OPCW report on Douma chemical incident omitted & misrepresented key facts, leaked email by dissenting inspector shows
An internal OPCW email indicates that the chemical weapons watchdog’s leadership doctored a report on the 2018 Douma incident to bring it in line with West-favored claim that it was an attack by the Syrian government.
A newly published internal email seriously undermines the justification for the show of force conducted by the US, Britain and France in response to the alleged attack. The three NATO allies unleashed barrages of cruise missiles at targets in Syria, which they claimed to be involved in producing chemical weapons.
In April 2018, a chemical weapons attack was reported in Douma, Syria, with dozens of civilians allegedly killed. The Organization for the Prohibition of Chemical Weapons (OPCW) sent a fact-finding mission to the site, although the inspection was stalled by fighting between radical jihadists, who controlled Douma at the time of the incident, and the Syrian government forces. Nevertheless, evidence was eventually collected and the OPCW produced a report that all but pinned the blame for the attack on Damascus.
An internal email sent by one of the inspectors in that team indicates that the management of the organization seriously modified the document, totally omitting facts that didn’t fit the anti-Damascus narrative and misreporting others to fit it. The email was released by whistleblower site WikiLeaks and covered by several leading European publications, including La Repubblica in Italy, Stundin in Iceland, Der Spiegel in Germany, and the Mail on Sunday in the UK.
The email sent by the inspector, whose name was redacted, outlines several instances, in which facts discovered by the team had been distorted or suppressed in a draft OPCW report, resulting in “an unintended bias” of the resulting text.
One objection related to saying that the team discovered sufficient evidence that chlorine gas was likely released from two cylinders found at two locations in Douma. The actual evidence pointed to the presence of one or several chlorine-containing chemicals. It might have been the gas, but it could as well be something other like chlorine-based bleach.
Another complaint was about overstating the levels of chlorinated organic derivatives found in the environment. “They were, in most cases, present only in parts per billion range, as low as 1-2 ppb, which is essentially trace quantities,” the email states.
The changes made in the report also point to the cylinders as the likely source of the chlorine gas. The inspectors who wrote the original report “purposely emphasized” that though it may be the case that they found insufficient evidence to affirm the theory. “It is possible the error was simply a typo. This is a major deviation from the original report,” the inspector wrote.
One of the major omissions deals with inconsistency between the victims’ symptoms as reported by witnesses or shown in footage of the purported attack and those that people affected by chlorine gas are supposed to have. Dropping that section “has a serious negative impact on the report as this section is inextricably linked to the chemical agent identified,” the email said.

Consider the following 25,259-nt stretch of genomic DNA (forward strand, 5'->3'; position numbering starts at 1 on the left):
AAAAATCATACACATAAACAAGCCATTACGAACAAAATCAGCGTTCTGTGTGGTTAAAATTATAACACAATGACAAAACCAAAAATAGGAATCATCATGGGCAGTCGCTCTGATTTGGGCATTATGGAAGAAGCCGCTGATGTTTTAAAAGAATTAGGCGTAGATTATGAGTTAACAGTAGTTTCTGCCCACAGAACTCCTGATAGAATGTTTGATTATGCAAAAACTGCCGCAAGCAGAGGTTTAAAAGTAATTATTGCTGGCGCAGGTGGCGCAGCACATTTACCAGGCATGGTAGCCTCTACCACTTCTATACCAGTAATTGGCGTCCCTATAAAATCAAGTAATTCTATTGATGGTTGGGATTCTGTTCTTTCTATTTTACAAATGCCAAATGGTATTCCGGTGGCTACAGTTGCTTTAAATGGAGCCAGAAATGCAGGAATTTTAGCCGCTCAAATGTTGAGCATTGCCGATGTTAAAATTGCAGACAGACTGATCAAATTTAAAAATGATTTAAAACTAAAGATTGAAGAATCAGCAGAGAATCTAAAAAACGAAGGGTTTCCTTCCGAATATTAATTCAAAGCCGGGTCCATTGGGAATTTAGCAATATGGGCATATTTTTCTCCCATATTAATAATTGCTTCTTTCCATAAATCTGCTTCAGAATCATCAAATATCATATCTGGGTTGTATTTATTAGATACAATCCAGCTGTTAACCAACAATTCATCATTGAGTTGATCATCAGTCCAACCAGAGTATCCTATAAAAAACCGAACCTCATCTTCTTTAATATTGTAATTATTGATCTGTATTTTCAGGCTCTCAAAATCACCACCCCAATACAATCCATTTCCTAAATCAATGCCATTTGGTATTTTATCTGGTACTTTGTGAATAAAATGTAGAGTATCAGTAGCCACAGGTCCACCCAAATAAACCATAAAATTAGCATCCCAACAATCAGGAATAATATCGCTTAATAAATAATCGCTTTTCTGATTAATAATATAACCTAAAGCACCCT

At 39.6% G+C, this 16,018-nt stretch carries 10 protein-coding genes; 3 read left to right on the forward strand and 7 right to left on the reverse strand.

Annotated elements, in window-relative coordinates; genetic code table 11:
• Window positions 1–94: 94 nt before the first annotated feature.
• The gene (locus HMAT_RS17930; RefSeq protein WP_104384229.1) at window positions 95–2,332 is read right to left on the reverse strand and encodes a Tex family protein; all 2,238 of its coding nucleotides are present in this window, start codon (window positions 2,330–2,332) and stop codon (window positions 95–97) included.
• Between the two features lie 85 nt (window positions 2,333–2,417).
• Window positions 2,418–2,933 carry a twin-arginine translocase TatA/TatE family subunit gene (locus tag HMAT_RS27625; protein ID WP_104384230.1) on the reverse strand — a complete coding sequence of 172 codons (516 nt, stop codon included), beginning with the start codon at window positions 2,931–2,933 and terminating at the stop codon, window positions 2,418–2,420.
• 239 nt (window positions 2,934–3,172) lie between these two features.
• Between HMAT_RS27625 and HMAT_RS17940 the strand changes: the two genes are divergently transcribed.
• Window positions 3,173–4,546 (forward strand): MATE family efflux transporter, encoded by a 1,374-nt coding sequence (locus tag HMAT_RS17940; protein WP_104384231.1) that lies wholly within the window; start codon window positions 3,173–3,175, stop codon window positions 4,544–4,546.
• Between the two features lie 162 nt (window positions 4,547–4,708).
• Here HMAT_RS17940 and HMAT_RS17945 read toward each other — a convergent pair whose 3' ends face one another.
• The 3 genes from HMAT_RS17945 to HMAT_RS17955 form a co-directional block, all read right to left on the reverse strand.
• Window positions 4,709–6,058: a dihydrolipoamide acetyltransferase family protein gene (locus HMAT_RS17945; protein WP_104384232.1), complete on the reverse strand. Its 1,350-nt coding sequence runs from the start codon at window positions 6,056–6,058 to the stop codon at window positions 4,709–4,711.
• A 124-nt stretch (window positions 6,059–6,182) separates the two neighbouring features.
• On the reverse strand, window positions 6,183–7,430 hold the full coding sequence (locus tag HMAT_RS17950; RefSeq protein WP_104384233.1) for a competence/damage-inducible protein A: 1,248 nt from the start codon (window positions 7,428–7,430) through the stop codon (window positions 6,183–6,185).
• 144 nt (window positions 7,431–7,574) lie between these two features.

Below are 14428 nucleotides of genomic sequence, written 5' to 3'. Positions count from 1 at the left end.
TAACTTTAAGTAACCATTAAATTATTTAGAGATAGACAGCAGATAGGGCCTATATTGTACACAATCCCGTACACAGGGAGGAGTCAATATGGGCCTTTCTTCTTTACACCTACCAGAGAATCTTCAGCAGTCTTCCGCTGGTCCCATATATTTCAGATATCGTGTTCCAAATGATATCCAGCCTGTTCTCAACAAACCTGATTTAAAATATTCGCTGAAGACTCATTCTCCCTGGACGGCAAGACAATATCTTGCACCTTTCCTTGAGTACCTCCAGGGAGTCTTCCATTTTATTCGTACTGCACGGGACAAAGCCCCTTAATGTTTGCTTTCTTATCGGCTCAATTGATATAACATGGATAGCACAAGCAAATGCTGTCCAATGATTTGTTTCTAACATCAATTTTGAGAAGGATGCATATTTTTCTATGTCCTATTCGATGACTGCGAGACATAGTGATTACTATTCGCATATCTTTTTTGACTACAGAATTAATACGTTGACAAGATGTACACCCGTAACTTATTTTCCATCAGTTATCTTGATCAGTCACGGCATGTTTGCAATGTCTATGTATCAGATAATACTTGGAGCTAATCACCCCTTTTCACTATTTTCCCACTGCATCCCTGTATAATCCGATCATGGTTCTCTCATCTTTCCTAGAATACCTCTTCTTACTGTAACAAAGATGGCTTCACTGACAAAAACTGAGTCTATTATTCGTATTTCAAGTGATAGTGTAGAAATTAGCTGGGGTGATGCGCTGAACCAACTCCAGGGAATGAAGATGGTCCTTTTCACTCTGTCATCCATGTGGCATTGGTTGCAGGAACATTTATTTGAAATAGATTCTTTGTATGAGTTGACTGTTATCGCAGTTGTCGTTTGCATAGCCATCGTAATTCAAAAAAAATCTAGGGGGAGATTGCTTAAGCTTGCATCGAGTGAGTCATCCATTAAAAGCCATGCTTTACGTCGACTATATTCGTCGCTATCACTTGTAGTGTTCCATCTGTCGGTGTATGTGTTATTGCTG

Another objection refers to parts of the original report describing the placement of the cylinders and the damage found on them and in the area, which were “are essentially absent from the redacted report.” The prevailing narrative was that the cylinders were dropped from the air by government forces. An engineering assessment penned by OPCW inspector Ian Henderson, which was leaked earlier in May, said the evidence could not support this scenario and had been suppressed by the OPCW.
The email is consistent with what an OPCW whistleblower earlier told an expert panel by the Courage Foundation last month. It also gives credence to a scolding story in CounterPunch, which said Robert Fairweather, the chief of cabinet of then-Inspector General Ahmet Uzumcu, of being the driving force behind the alterations.
CounterPunch apparently cites the same internal email as well as claims by a whistleblower, who said Fairweather allowed three US officials to have an impact on the drafting process. The Americans pressured the OPCW into blaming the Syrian government. The organization leadership then decided it needed to include a ‘smoking gun’ in the final report the whistleblower said.
Fairweather is the recipient of the email, though interestingly his name was redacted by the Mail on Sunday for unclear reasons. The British newspaper, however, provided some additional details into how the preparation of the report happened. It said four increasingly censored versions of the document had been produced as OPCW management fought off dissenting voices among the scientists. The final version was released in March this year.
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